Independent Student Newspaper for the University of Texas at San Antonio

The Paisano

Independent Student Newspaper for the University of Texas at San Antonio

The Paisano

Independent Student Newspaper for the University of Texas at San Antonio

The Paisano

UTSA and San Antonio: what to expect for the future

D8 dialogue

Decisions that influence UTSA are often made off campus. San Antonio City Council, for example, has the authority to determine development, funding and policy that will have an impact on the lives of students.

Councilman Ron Nirenberg represents City Council District 8, which is the district for UTSA’s Main Campus. In the past semester, Nirenberg has been active in making policies that will affect the development of UTSA.

Even before he decided to run for office, Nirenberg was involved with youth engagement. His decision to run for council was influenced by his desire to create a better future. After his son Jonah was born, Nirenberg grew a concern for the future his son would inherit. “I want to be in a position to improve his quality of life when he’s my age…

“Politicians don’t pay attention to young people,” said the councilman. He attributes this oversight to a lack of voting in the youth population.

Civic engagement has not often been UTSA’s strongest characteristic. Voting rates for Texas, San Antonio and even UTSA’s Student Government election turnout has historically been in the single-digit percentile.

“When people don’t vote, it allows people in power positions to steer the agenda.” In an effort to combat this sense of apathy in youth populations, Nirenberg has attempted to reach out to students, specifically students at UTSA, through community engagement. Most notably, Nirenberg holds what he calls D8 Dialogues once a month. Styled as an open forum for discussion, these talks serve as a way for residents to voice concerns in an intimate setting.

However, voter turnout rates in municipal elections remain stagnant at five to seven percent on average. Nirenberg claimed that if even 30 percent of UTSA students turned out to vote, they would have a significant sway in elections.

As the UTSA student population grows, the surrounding area has consequently seen rapid rates of development. “The biggest problem in San Antonio right now is growth and how we deal with it,” claimed Nirenberg. Development for the UTSA area primarily includes road expansions and more housing developments. In the coming year, UTSA will see the expansions of UTSA Blvd. and Hausman Rd.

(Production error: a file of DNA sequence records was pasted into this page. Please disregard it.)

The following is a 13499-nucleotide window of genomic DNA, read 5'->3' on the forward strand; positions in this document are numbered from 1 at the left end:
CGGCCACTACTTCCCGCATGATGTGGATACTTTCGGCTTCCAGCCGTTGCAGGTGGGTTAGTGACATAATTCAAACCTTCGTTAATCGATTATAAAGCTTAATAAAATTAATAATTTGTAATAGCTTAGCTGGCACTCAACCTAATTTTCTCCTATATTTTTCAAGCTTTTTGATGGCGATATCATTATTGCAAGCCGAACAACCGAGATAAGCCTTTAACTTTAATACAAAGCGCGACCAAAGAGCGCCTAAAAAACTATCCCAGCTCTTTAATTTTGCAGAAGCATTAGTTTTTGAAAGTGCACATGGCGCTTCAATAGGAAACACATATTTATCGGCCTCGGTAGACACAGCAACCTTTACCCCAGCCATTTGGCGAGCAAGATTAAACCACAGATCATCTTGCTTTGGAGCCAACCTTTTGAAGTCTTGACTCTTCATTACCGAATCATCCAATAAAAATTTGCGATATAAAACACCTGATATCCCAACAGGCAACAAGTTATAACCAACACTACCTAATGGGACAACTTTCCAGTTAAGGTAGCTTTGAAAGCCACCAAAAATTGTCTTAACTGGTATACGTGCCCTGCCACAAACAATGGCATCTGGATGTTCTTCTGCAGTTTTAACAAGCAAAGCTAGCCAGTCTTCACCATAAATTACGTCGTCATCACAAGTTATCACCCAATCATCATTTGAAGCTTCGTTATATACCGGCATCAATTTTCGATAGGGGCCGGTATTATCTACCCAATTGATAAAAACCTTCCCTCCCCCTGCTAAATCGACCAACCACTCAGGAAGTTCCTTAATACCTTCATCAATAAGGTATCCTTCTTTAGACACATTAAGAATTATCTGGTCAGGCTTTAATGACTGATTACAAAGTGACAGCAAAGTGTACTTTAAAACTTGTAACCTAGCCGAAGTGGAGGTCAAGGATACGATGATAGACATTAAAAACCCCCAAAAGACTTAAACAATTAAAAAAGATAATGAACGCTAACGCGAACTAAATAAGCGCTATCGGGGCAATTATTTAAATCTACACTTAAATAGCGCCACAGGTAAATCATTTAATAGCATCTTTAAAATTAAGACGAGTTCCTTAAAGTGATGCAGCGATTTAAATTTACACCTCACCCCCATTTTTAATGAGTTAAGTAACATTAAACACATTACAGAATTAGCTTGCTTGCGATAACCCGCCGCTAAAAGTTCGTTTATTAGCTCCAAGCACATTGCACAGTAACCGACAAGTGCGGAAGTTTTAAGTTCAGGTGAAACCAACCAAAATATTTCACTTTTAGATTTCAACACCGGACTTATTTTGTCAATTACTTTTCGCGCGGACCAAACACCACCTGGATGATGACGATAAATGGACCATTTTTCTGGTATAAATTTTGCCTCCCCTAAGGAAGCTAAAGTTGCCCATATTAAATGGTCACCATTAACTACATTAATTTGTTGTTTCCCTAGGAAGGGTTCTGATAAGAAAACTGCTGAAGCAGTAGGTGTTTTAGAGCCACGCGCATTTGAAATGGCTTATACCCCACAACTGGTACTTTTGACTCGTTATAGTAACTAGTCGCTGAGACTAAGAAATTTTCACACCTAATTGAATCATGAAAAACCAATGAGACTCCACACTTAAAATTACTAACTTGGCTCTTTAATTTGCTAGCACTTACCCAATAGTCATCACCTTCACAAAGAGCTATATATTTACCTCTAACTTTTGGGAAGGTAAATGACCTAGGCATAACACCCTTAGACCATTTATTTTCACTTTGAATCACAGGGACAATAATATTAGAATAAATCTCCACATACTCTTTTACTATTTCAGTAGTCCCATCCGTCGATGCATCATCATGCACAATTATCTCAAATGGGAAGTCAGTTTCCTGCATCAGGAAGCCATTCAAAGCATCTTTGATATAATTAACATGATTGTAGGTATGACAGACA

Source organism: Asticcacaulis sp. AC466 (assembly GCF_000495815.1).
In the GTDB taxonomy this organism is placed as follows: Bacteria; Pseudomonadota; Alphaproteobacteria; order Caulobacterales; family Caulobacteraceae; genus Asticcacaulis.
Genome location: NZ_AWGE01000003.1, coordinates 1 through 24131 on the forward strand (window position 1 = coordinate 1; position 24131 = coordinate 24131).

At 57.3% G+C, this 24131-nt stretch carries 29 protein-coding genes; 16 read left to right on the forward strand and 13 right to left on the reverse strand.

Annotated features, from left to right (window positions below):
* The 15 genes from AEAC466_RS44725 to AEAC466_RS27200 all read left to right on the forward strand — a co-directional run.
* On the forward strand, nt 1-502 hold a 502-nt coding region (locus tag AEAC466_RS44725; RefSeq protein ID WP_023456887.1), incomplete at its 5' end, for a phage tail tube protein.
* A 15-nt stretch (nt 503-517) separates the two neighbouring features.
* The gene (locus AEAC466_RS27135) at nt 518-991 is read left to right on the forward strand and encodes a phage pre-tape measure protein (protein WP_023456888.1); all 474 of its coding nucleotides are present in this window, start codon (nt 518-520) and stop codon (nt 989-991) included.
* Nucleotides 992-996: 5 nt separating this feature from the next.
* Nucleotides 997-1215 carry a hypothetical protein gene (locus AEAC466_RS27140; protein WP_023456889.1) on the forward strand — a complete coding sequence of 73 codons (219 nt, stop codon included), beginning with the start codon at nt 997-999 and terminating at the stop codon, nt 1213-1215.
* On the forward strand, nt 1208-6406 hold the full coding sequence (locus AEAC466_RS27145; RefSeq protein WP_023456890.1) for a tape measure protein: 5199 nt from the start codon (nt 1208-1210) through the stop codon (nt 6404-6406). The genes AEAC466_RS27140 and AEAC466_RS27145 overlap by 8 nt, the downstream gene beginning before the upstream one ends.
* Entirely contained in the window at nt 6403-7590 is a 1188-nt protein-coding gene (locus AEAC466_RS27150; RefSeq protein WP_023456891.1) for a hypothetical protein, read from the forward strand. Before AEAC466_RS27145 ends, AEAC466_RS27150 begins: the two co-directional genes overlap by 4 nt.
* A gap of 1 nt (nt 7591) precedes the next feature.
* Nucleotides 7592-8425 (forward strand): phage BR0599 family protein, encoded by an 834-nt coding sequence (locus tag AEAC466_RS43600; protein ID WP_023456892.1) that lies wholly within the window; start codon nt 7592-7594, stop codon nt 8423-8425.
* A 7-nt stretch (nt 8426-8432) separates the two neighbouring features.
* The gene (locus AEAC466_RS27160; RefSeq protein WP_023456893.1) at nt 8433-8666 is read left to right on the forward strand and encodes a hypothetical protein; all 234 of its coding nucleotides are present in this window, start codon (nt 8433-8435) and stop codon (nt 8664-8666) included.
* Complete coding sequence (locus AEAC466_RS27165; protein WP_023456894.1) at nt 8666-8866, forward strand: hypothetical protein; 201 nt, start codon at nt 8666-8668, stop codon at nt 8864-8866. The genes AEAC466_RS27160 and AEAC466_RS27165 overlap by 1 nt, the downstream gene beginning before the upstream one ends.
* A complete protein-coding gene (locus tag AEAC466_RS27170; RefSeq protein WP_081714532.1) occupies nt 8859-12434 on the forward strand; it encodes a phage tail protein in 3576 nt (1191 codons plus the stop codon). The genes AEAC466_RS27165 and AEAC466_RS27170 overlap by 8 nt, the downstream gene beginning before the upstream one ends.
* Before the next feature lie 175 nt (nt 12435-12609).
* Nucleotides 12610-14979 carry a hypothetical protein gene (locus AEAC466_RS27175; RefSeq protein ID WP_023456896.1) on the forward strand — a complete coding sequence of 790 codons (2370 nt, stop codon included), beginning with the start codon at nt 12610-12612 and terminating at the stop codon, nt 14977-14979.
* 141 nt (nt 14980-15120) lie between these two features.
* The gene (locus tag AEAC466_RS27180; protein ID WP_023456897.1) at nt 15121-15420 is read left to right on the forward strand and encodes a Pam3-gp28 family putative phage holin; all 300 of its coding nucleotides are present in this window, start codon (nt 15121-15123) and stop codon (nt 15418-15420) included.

With an increased demand for infrastructure development, there remains a potential threat to the surrounding ecosystem. “We have to balance our economic needs with the fact that we don’t have any do overs with our environmental resources,” said Nirenberg. For this reason, the councilman’s district office will focus a lot of attention on policy that will affect the Edwards Aquifer.

“Unregulated development will have a detrimental effect on those resources,” believes Nirenberg. In order to maintain a sustainable balance, the councilman stressed maintaining a good relationship with the business community.

Another significant project being taken on by the councilman could result in a faster, more efficient, AirRowdy. By partnering with the San Antonio Area Broadband Network, UTSA could be the recipient of a better internet service. Such a project, however, requires extensive procedural steps and an agreement between UTSA, the City of San Antonio, City Public Service and the Texas Legislature.

Nirenberg’s influence at UTSA extends beyond infrastructure projects. In an effort to be more competitive for Tier One status, UTSA’s SGA passed a resolution asking the UT Board of Regents to end the CAP program. Nirenberg showed his support by writing an official letter to the Board, recommending they end the program.

“Achieving a Tier One status is good for San Antonio and good for students. The CAP program puts UTSA in a second tier position in the UT System and artificially deflates admissions levels.”

The CAP program, which allows UTSA students to transfer to UT after their first year, decreases graduation rate statistics, and makes UTSA less competitive for a Tier One status. Nirenberg’s letter to the UT Board of Regents officially recommended that they approve the end of CAP.

Nirenberg sees a mutually beneficial long-term relationship between San Antonio and UTSA. Past reports have indicated that San Antonio was once a victim of “brain drain,” in which educated post-college graduates moved outside of the city— taking their skills and expertise with them. Nirenberg, however, believes this is changing for the better.

“Cultural opportunity, great music, culinary arts, cultural centers, you want that in a place that has quality low-cost living,” said Nirenberg. “San Antonio is where it’s at.”

Nirenberg will deliver a “State of the District” address on Feb. 15 at 4:00 p.m. in Phil Hardberger Park Urban Ecology Center to discuss his plans for District 8 with the community.

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